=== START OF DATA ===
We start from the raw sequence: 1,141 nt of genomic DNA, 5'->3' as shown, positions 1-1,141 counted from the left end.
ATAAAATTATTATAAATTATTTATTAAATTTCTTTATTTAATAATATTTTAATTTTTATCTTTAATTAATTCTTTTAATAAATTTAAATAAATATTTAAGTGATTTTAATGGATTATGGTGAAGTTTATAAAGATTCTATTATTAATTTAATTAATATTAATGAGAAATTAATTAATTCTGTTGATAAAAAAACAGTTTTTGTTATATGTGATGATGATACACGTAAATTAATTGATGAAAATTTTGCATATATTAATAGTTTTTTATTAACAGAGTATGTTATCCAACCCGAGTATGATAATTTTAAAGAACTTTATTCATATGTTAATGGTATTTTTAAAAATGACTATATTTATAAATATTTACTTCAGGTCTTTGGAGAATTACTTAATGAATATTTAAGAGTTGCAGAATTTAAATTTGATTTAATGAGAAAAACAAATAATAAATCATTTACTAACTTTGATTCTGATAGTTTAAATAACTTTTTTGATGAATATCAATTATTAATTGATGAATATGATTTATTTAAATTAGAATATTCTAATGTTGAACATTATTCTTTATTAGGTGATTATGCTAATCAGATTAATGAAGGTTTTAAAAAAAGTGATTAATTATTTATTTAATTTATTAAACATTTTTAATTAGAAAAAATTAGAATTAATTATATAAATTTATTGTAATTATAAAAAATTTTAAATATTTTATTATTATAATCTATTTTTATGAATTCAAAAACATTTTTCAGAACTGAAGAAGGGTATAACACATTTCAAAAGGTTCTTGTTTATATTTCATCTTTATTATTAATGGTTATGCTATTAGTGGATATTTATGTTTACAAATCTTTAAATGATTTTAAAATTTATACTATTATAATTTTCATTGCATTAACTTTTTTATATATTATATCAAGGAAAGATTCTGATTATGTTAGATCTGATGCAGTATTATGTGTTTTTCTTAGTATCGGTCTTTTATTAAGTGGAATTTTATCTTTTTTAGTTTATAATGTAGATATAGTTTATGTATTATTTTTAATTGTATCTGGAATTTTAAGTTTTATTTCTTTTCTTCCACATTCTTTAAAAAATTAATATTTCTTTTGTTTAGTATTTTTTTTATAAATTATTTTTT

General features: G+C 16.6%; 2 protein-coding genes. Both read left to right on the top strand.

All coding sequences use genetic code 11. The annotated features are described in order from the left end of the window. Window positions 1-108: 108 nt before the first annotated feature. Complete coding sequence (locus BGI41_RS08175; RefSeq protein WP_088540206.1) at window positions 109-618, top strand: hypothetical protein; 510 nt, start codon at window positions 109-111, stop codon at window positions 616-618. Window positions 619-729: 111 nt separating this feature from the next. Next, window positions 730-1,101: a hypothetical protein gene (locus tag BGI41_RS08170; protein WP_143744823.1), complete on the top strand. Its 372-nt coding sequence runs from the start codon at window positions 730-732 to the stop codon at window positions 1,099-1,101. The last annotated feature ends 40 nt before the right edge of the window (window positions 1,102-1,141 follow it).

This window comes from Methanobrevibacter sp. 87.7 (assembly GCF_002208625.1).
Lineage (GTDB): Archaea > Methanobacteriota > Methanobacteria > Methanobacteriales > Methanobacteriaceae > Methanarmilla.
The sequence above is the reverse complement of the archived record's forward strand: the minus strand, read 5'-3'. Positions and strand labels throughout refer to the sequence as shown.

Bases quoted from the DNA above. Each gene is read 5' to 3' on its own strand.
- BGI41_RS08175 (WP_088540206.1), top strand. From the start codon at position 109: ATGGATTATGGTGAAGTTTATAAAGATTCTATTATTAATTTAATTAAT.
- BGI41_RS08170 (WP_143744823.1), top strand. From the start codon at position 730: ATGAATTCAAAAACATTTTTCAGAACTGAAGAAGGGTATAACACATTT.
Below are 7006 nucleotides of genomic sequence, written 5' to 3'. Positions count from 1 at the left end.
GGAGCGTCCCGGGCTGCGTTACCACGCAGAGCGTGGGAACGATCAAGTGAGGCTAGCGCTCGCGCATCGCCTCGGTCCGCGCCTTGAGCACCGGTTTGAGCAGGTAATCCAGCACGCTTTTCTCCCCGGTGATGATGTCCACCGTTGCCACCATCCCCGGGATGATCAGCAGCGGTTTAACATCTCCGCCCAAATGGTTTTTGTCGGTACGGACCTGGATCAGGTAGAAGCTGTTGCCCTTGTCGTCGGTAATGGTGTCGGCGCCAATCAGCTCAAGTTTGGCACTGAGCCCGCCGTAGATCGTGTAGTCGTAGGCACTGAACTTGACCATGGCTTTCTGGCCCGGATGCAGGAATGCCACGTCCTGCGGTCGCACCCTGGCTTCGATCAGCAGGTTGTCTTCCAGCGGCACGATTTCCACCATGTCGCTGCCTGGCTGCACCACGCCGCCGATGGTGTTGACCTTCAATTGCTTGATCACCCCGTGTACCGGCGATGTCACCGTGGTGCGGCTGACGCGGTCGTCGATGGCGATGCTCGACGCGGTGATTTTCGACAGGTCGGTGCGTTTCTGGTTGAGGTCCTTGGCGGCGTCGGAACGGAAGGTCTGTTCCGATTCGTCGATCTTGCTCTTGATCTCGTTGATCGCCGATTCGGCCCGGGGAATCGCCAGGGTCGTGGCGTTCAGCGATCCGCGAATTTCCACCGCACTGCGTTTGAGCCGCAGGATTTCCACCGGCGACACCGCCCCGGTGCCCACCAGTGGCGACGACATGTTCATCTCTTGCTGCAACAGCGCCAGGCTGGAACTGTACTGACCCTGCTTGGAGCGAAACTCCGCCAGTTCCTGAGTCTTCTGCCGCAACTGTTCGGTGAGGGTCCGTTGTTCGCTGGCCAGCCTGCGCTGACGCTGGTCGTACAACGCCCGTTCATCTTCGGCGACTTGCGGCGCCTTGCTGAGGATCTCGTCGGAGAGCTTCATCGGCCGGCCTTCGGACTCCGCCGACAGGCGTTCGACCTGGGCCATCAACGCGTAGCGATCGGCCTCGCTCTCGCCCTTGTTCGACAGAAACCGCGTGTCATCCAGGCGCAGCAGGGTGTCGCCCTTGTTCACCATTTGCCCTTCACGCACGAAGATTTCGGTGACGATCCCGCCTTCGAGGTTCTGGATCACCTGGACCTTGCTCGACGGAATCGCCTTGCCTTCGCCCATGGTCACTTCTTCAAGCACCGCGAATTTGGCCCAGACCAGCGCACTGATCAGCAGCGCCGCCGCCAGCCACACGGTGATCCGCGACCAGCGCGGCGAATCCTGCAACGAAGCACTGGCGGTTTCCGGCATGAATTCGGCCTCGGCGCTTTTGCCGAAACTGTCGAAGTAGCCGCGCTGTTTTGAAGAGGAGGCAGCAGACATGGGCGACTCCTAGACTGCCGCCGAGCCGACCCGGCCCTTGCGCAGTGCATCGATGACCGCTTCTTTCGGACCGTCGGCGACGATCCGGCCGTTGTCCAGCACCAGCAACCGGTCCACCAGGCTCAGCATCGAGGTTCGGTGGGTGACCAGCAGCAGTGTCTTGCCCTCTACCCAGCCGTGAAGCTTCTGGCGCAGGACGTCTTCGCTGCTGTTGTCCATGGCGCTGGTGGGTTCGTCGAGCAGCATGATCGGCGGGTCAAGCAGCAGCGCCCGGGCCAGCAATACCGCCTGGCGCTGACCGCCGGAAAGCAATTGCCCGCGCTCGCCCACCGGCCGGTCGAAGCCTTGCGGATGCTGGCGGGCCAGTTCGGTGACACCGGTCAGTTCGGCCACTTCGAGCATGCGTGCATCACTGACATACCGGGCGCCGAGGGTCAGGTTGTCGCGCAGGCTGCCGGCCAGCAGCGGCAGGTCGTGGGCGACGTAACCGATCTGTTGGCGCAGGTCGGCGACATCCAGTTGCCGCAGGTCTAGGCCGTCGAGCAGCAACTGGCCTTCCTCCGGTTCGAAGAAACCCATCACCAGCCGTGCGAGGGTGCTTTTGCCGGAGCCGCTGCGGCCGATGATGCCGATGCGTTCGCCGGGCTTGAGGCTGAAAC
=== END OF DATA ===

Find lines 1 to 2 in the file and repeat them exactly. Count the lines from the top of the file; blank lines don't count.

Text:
We start from the raw sequence: 1,141 nt of genomic DNA, 5'->3' as shown, positions 1-1,141 counted from the left end.
ATAAAATTATTATAAATTATTTATTAAATTTCTTTATTTAATAATATTTTAATTTTTATCTTTAATTAATTCTTTTAATAAATTTAAATAAATATTTAAGTGATTTTAATGGATTATGGTGAAGTTTATAAAGATTCTATTATTAATTTAATTAATATTAATGAGAAATTAATTAATTCTGTTGATAAAAAAACAGTTTTTGTTATATGTGATGATGATACACGTAAATTAATTGATGAAAATTTTGCATATATTAATAGTTTTTTATTAACAGAGTATGTTATCCAACCCGAGTATGATAATTTTAAAGAACTTTATTCATATGTTAATGGTATTTTTAAAAATGACTATATTTATAAATATTTACTTCAGGTCTTTGGAGAATTACTTAATGAATATTTAAGAGTTGCAGAATTTAAATTTGATTTAATGAGAAAAACAAATAATAAATCATTTACTAACTTTGATTCTGATAGTTTAAATAACTTTTTTGATGAATATCAATTATTAATTGATGAATATGATTTATTTAAATTAGAATATTCTAATGTTGAACATTATTCTTTATTAGGTGATTATGCTAATCAGATTAATGAAGGTTTTAAAAAAAGTGATTAATTATTTATTTAATTTATTAAACATTTTTAATTAGAAAAAATTAGAATTAATTATATAAATTTATTGTAATTATAAAAAATTTTAAATATTTTATTATTATAATCTATTTTTATGAATTCAAAAACATTTTTCAGAACTGAAGAAGGGTATAACACATTTCAAAAGGTTCTTGTTTATATTTCATCTTTATTATTAATGGTTATGCTATTAGTGGATATTTATGTTTACAAATCTTTAAATGATTTTAAAATTTATACTATTATAATTTTCATTGCATTAACTTTTTTATATATTATATCAAGGAAAGATTCTGATTATGTTAGATCTGATGCAGTATTATGTGTTTTTCTTAGTATCGGTCTTTTATTAAGTGGAATTTTATCTTTTTTAGTTTATAATGTAGATATAGTTTATGTATTATTTTTAATTGTATCTGGAATTTTAAGTTTTATTTCTTTTCTTCCACATTCTTTAAAAAATTAATATTTCTTTTGTTTAGTATTTTTTTTATAAATTATTTTTT